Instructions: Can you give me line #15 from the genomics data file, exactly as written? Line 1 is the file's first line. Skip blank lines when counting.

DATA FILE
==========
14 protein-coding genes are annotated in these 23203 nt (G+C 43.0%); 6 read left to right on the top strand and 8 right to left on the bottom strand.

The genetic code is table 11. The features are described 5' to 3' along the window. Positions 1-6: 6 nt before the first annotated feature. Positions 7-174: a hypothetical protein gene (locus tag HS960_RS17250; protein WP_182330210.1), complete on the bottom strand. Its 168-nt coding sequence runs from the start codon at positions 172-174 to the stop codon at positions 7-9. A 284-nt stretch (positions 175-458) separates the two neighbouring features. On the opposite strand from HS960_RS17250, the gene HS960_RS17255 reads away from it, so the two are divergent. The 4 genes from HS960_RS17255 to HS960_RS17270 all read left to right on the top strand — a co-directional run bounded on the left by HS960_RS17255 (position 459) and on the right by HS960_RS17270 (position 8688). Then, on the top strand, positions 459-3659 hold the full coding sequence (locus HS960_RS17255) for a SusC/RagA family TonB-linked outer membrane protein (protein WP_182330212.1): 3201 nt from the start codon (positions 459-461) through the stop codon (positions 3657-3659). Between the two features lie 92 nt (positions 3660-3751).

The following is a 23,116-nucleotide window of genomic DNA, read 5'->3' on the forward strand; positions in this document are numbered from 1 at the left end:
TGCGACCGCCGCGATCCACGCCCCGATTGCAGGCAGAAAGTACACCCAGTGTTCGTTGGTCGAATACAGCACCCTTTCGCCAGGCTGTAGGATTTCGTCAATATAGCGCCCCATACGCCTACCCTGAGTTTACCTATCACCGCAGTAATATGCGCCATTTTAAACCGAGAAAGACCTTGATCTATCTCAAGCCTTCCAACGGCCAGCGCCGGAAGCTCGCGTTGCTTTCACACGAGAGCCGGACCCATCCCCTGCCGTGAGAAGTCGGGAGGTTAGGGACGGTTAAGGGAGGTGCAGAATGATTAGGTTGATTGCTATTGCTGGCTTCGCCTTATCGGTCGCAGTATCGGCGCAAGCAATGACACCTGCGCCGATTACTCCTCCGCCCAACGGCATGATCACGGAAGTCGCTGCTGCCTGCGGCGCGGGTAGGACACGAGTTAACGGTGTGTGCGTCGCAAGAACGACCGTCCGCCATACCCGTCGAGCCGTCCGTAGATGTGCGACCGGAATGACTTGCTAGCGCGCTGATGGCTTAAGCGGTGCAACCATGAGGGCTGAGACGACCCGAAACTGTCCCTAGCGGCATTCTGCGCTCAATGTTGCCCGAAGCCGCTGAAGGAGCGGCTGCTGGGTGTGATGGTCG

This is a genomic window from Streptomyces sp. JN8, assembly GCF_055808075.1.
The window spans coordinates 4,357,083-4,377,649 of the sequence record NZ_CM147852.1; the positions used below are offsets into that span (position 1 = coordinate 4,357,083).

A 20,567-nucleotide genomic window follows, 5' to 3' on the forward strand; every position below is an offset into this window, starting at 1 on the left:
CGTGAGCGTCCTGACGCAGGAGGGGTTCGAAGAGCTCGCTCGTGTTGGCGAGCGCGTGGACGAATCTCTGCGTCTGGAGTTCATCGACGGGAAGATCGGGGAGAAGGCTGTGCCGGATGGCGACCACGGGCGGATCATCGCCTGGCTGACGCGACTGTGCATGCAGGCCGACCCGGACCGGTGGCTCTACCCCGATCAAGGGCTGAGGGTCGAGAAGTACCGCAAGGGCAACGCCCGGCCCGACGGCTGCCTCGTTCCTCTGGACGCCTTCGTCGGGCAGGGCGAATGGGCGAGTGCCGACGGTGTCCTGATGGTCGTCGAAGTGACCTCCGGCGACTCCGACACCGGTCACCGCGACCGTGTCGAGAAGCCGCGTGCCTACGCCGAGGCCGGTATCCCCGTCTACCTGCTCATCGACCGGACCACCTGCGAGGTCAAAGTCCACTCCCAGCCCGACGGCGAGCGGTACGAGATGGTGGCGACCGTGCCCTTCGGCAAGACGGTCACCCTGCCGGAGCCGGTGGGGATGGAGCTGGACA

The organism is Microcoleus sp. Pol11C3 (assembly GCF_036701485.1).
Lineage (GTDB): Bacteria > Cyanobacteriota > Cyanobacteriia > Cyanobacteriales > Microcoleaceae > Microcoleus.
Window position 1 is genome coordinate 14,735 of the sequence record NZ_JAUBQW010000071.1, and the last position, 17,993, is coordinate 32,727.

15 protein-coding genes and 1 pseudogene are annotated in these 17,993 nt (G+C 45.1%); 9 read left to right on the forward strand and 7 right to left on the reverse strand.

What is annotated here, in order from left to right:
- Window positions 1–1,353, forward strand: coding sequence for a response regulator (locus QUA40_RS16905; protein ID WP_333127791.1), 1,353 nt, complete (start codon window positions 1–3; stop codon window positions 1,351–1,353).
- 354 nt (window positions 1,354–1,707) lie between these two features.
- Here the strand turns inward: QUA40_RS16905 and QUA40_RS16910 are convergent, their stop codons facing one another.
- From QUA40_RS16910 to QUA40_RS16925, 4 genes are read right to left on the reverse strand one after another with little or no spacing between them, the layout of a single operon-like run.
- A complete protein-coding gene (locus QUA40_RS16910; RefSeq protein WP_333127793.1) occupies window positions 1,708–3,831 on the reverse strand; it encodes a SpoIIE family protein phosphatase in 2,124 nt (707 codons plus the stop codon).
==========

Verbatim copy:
- 354 nt (window positions 1,354–1,707) lie between these two features.